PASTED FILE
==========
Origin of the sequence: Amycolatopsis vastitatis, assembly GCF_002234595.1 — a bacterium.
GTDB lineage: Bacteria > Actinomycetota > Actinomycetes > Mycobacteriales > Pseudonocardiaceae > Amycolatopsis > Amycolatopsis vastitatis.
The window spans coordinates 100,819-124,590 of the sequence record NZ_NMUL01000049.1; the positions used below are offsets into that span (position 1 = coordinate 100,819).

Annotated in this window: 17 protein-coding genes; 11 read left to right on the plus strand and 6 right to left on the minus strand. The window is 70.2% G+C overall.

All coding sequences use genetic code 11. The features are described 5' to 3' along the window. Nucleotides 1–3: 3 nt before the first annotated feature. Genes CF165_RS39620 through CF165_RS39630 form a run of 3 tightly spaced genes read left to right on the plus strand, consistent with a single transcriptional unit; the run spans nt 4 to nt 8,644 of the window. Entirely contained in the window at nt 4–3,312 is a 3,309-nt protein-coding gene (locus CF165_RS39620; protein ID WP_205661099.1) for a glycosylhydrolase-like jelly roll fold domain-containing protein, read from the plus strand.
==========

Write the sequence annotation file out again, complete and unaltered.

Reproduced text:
Origin of the sequence: Amycolatopsis vastitatis, assembly GCF_002234595.1 — a bacterium.
GTDB lineage: Bacteria > Actinomycetota > Actinomycetes > Mycobacteriales > Pseudonocardiaceae > Amycolatopsis > Amycolatopsis vastitatis.
The window spans coordinates 100,819-124,590 of the sequence record NZ_NMUL01000049.1; the positions used below are offsets into that span (position 1 = coordinate 100,819).

Annotated in this window: 17 protein-coding genes; 11 read left to right on the plus strand and 6 right to left on the minus strand. The window is 70.2% G+C overall.

All coding sequences use genetic code 11. The features are described 5' to 3' along the window. Nucleotides 1–3: 3 nt before the first annotated feature. Genes CF165_RS39620 through CF165_RS39630 form a run of 3 tightly spaced genes read left to right on the plus strand, consistent with a single transcriptional unit; the run spans nt 4 to nt 8,644 of the window. Entirely contained in the window at nt 4–3,312 is a 3,309-nt protein-coding gene (locus CF165_RS39620; protein ID WP_205661099.1) for a glycosylhydrolase-like jelly roll fold domain-containing protein, read from the plus strand.